keywords = "Biodegradation, Chemostat systems, Guanylurea, Metformin, Microbial adaptation, Microbial community",
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Biodegradation of metformin and its transformation product, guanylurea, by natural and exposed microbial communities. / Poursat, Baptiste A.J.; van Spanning, Rob J.M.; Braster, Martin; Helmus, Rick; de Voogt, Pim; Parsons, John R.

In: Ecotoxicology and Environmental Safety, Vol. 182, 109414, 30.10.2019, p. 1-10.

Research output: Contribution to JournalArticleAcademicpeer-review

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AU - Poursat, Baptiste A.J.

AU - van Spanning, Rob J.M.

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AU - Helmus, Rick

AU - de Voogt, Pim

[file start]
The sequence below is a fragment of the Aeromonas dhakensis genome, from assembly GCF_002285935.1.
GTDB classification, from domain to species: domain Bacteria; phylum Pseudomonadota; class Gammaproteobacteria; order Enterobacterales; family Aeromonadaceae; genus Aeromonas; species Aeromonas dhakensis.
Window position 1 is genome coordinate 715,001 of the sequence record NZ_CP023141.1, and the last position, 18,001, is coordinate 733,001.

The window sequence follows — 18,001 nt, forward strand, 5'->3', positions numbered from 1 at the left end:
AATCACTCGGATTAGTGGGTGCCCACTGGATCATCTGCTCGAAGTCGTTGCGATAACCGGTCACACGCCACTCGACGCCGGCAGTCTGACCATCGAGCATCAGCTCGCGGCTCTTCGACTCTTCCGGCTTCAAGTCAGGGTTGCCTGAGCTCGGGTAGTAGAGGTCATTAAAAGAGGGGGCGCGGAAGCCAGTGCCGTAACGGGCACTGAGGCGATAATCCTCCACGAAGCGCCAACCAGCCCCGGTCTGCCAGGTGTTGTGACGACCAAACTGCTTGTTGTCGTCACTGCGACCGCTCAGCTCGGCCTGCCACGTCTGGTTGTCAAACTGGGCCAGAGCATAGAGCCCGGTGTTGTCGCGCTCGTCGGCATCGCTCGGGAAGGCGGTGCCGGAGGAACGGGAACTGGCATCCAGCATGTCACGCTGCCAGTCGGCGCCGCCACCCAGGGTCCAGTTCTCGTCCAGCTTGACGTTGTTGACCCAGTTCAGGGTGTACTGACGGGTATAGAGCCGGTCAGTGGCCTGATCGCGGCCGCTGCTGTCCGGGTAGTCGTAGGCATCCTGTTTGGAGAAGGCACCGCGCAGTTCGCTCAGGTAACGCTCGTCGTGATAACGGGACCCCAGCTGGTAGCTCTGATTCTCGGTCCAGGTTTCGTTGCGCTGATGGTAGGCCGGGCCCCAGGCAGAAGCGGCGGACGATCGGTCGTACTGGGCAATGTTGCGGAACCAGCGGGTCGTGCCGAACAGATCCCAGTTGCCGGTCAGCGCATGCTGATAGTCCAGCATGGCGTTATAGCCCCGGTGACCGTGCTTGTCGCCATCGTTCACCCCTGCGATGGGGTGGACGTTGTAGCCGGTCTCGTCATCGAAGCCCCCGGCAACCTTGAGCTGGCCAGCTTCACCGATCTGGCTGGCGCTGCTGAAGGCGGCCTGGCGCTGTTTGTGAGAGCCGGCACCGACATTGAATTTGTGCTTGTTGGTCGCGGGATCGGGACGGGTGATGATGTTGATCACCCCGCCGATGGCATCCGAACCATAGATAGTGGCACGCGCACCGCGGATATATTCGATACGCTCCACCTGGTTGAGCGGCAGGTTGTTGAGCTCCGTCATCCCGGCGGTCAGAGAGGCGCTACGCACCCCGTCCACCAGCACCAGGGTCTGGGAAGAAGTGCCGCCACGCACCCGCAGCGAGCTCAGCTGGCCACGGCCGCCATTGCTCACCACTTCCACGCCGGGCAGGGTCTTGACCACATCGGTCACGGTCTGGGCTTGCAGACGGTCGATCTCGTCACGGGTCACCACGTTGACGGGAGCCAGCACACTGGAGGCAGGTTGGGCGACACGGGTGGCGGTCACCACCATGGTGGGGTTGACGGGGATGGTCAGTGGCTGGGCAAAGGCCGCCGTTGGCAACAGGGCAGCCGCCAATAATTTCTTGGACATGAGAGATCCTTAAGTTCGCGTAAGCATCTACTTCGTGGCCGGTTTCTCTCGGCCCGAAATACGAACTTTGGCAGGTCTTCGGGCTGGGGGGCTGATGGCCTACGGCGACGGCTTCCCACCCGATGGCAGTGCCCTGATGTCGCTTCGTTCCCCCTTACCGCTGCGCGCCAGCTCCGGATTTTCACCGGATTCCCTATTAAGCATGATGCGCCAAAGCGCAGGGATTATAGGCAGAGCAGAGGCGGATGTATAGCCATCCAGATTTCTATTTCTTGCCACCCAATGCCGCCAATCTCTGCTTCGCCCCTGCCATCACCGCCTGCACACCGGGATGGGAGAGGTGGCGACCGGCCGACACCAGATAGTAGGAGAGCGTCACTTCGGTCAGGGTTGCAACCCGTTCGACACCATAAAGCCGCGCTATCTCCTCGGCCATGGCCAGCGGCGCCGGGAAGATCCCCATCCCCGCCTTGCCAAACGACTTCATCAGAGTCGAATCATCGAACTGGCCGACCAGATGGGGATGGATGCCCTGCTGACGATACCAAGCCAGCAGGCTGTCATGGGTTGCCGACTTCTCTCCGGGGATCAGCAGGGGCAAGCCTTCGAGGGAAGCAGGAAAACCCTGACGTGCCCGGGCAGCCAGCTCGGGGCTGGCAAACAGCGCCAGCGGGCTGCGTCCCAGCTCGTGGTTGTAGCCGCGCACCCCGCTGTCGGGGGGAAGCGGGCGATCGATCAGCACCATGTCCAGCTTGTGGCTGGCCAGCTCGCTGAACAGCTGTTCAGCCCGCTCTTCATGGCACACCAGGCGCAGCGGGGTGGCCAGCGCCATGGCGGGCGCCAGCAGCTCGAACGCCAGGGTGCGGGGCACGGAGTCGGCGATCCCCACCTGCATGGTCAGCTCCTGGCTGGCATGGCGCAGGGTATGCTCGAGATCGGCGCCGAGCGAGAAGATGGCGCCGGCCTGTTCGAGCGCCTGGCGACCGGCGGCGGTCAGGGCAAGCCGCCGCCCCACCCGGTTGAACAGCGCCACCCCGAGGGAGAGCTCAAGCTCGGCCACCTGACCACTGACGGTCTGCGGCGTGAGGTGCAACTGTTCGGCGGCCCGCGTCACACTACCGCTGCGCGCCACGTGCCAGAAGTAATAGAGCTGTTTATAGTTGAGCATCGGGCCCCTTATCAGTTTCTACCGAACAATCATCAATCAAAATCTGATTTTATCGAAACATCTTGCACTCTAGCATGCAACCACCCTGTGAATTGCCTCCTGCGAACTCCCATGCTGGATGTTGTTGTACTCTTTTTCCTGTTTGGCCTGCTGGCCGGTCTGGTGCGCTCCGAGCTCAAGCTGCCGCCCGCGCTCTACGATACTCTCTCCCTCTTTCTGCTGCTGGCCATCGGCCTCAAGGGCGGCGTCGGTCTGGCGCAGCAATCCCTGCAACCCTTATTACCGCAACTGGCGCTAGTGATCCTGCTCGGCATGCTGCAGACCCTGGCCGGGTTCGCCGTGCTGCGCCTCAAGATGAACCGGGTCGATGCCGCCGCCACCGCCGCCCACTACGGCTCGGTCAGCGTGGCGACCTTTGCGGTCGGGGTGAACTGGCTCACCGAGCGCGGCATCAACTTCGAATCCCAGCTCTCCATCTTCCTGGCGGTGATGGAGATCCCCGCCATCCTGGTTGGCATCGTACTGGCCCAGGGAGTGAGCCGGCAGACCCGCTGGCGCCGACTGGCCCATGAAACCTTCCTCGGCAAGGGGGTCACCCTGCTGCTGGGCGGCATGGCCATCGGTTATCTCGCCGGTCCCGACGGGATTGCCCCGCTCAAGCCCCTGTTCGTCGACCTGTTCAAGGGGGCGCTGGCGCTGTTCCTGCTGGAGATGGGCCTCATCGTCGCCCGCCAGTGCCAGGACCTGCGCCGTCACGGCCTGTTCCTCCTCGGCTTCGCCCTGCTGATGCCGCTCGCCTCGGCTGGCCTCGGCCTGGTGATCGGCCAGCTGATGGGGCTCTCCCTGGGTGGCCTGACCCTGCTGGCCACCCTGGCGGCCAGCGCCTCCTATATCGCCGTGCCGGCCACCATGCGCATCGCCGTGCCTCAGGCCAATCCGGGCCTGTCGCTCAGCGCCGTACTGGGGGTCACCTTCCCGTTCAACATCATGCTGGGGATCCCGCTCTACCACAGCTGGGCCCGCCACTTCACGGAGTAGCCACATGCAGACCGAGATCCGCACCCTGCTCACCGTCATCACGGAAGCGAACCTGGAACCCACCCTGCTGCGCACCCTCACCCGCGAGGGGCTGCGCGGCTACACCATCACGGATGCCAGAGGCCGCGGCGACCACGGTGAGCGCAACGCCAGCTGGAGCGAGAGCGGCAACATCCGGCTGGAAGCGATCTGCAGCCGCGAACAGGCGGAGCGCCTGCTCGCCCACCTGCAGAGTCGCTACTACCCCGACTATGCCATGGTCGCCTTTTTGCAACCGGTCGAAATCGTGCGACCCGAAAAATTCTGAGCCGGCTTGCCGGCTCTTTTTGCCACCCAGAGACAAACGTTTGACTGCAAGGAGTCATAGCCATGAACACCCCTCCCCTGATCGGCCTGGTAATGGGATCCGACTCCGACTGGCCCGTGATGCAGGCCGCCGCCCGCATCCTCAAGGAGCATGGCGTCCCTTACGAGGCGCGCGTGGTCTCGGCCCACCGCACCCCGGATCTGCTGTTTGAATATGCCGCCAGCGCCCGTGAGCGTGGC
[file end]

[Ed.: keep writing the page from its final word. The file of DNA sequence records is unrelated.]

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N2 - Metformin (MET) is a pharmaceutical product mostly biotransformed in the environment to a transformation product, guanylurea (GUA). In ready biodegradability tests (RBTs), however, contrasting results have been observed for metformin. The objective of this study was to measure the biodegradation of MET and GUA in RBTs, using activated sludge from the local wastewater treatment plant, either directly or after pre-exposure to MET, in a chemostat. The activated sludge community was cultivated in chemostats, in presence or absence of MET, for a period of nine months, and was used in RBT after one, three and nine months. The results of this study showed that the original activated sludge was able to completely remove MET (15 mg/l) and the newly produced GUA (50% of C0MET) under the test conditions. Inoculation of the chemostat led to a rapid shift in the community composition and abundance. The community exposed to 1.5 mg/l of MET was still able to completely consume MET in the RBTs after one-month exposure, but three- and nine-months exposure resulted in reduced removal of MET in the RBTs. The ability of the activated sludge community to degrade MET and GUA is the result of environmental exposure to these chemicals as well as of conditions that could not be reproduced in the laboratory system. A MET-degrading strain belonging to the genus Aminobacter has been isolated from the chemostat community. This strain was able to completely consume 15 mg/l of MET within three days in the test. However, community analysis revealed that the fluctuation in relative abundance of this genus (<1%) could not be correlated to the fluctuation in biodegradation capacity of the chemostat community.